After the final exam, the students completed feedback questionnaires for the whole teaching module, which included a section to evaluate the two teaching methods. The section asked them to rate the following aspects of each method on a scale of 1 to 5, where 1 was the worst and 5 was the best: how well it built a coherent knowledge framework, how well it taught practical skills, how well it helped them remember the knowledge, and how satisfied they were with it.

To establish content validity, the questionnaire was reviewed by experts who in charge of the education in orthopaedic department of West China Hospital. These experts assessed whether the questions effectively measured the intended constructs, including knowledge framework construction, practical skills, knowledge retention, and teaching satisfaction. Prior to distribution to the main study participants, a pilot test was conducted with a small group of individuals (20 volunteer participants). This pilot test aimed to identify any ambiguities, inconsistencies, or issues with the questionnaire, ensuring its clarity and comprehensibility. The reliability of the questionnaire was determined using statistical methods, specifically Cronbach’s alpha, to measure internal consistency. The responses obtained from the pilot test were analyzed to assess how consistently the questions measured the same constructs. Based on feedback from experts and the results of the pilot test, the questionnaire was revised and refined as needed. These revisions were made to enhance both the validity and reliability of the instrument.

Data analysis

The data are presented as mean ± standard deviation. Statistical analyses were performed using SPSS 26.0 (IBM Corp. Released 2019. IBM SPSS Statistics for Mac, Version 26.0. Armonk, NY: IBM Corp) with a significance level of P < 0.05. Graphs were generated with GraphPad Prism (version 9.4.1 for Mac, GraphPad Software, San Diego, California USA, The normality of the score distribution was assessed by the Q-Q plot. The independent sample t-test was used to compare the continuous variables between the two groups, and the Chi-square test was used to compare the categorical variables.


Written informed consent was obtained from all participants, and the study protocol was approved by the local research ethics committee of the West China Hospital, Chengdu, China. The study adhered to the relevant guidelines and regulations.


Characteristics of the students

This study enrolled 441 students in their fourth years who completed the follow-up. The reason for dropping out was relegation (Table 1). Only the scores of the first attempt of the final exam were collected and analyzed. The students were divided into two groups: 222 students received Class A teaching route and 219 students received another route.

Table 1 Characteristics of the enrolled students

Related scores of the final exam

The Q-Q Plot showed that the scores followed a normal distribution, as they were close to the diagonal line (Fig. 2).

Fig. 2
figure 2

Q-Q Plot of the score outcomes related to the sports injury chapter and OA chapter

The results indicated that the ICBLT mode was more effective than the LBLT mode in improving the scores (Table 2; Fig. 3). The teaching routes and the baseline of the students did not have a significant effect on the scores (Table 2).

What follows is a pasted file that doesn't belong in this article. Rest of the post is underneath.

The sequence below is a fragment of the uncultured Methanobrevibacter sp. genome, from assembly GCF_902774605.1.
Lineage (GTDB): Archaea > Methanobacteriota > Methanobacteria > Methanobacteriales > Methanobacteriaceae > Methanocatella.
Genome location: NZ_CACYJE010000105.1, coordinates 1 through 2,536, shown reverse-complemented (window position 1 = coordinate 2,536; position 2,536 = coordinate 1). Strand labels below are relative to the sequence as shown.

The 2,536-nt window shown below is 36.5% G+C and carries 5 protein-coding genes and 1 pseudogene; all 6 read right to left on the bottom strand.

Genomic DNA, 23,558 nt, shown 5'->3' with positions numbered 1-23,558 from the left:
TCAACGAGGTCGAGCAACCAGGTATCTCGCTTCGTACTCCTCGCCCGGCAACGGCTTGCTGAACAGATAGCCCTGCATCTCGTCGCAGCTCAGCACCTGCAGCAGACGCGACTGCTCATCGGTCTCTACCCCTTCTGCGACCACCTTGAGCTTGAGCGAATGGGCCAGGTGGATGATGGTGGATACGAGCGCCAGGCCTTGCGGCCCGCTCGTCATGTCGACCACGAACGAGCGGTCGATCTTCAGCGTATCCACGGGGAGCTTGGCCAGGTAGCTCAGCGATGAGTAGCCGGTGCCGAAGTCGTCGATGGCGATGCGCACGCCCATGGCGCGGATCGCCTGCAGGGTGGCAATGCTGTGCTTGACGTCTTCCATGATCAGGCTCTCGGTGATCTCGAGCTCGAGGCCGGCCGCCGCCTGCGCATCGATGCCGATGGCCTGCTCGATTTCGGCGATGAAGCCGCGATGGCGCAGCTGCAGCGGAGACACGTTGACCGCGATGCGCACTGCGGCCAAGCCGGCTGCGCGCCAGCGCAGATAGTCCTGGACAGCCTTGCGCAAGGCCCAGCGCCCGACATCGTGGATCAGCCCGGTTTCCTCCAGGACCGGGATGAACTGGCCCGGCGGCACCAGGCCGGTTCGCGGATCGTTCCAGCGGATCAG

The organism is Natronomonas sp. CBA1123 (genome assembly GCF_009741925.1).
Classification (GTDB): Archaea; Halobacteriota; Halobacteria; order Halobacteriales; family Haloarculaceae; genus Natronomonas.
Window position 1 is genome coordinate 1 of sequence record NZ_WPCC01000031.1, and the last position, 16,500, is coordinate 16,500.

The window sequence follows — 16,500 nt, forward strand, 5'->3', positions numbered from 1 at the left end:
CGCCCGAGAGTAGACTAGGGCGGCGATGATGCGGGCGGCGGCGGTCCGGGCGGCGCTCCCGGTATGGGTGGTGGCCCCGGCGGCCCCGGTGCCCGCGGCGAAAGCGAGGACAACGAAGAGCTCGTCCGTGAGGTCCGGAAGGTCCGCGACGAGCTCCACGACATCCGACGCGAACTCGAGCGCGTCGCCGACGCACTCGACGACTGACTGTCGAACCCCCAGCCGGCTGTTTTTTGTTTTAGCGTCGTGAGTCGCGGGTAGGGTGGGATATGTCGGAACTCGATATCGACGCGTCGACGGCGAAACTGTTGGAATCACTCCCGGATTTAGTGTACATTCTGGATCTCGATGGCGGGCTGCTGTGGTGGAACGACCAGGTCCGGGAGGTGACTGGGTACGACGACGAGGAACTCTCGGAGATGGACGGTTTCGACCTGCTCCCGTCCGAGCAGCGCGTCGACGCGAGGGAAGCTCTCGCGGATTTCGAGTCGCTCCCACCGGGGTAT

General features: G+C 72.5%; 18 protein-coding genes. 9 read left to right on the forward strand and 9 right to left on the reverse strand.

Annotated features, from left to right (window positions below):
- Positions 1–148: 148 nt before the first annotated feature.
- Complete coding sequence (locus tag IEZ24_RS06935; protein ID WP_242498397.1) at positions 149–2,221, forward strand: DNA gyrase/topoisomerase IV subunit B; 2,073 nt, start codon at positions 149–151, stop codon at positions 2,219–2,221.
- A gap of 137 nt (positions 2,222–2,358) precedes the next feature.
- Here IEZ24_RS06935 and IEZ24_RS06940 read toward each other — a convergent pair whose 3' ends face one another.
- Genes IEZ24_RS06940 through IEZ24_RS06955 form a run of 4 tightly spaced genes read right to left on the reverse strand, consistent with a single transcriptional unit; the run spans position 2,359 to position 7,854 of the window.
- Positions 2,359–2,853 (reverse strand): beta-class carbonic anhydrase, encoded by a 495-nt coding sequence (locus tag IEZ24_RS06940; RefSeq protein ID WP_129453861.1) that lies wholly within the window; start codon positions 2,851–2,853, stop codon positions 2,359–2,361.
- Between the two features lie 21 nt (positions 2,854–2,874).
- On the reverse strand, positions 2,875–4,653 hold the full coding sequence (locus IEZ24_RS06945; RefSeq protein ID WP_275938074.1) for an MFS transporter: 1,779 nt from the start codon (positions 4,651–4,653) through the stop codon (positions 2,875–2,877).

Table 2 Extracted scores of sports injury and osteoarthritis parts from exam results
Fig. 3
figure 3

Extracted scores of sports injury and osteoarthritis parts from exam results. SSI-A: Score of sports injury of Class A; SOA-A: Score of osteoarthritis of Class A; SSI-B: Score of sports injury of Class B; SOA-A: Score of osteoarthritis of Class B; ****: p < 0.0001

Feedback questionnaires

The feedback questionnaires (Supplementary material 1) compared the Interactive Case-Based Learning and Teaching (ICBLT) mode with the Lecture-Based Learning and Teaching (LBLT) mode across four key aspects: knowledge framework construction, practical skills, knowledge retention, and teaching satisfaction (Fig. 4). Questions 1 and 2, as well as questions 3 and 4, were treated as separate pairs, with question 4 designed as a reverse item to evaluate the questionnaire’s reliability. The overall Cronbach’s α coefficient for the questionnaire was 0.775, indicating a high level of reliability. During the analysis, the scores of questions 1 and 2, as well as questions 3 and 4, were combined and presented as mean ± SD. Both modes performed well in terms of the first aspect, suggesting a solid foundation in knowledge framework construction. However, the ICBLT mode outperformed the LBLT mode in the other three aspects, demonstrating superior proficiency in practical skills, a deeper retention of knowledge, and higher satisfaction with the teaching approach (p < 0.0001).

Fig. 4
figure 4

Violin plot of the results of (A) integrity of the knowledge framework construction; (B) mastery of practical skills; (C) help to deepen the memory of knowledge; (D) satisfaction with the teaching mode; ICBLT: immersive contextualization-based learning teaching; LBLT: lecturing-based learning teaching; ****: p < 0.0001


How to establish the modified ICBLT mode

The term “modified” refers to the adaptation of the teaching mode to the feasibility, patients’ cooperation, and students’ experience. The COVID-19 pandemic has posed challenges to offline education [10,11,12]. Orthopaedic education could be worse affected by the cancellation or postponement of elective surgeries, which leads to a drastic reduction of orthopaedic case volume [13]. Therefore, exploring the possibility of replacing face-to-face education with online education has become a trend and has been proven effective [14,15,16,17]. However, these efforts may be a kind of compromise, as the final step is always to communicate with the patients face to face. Moreover, the course does not aim to train all the participants to be orthopaedic surgeons in the future. Therefore, feasibility should be the primary consideration.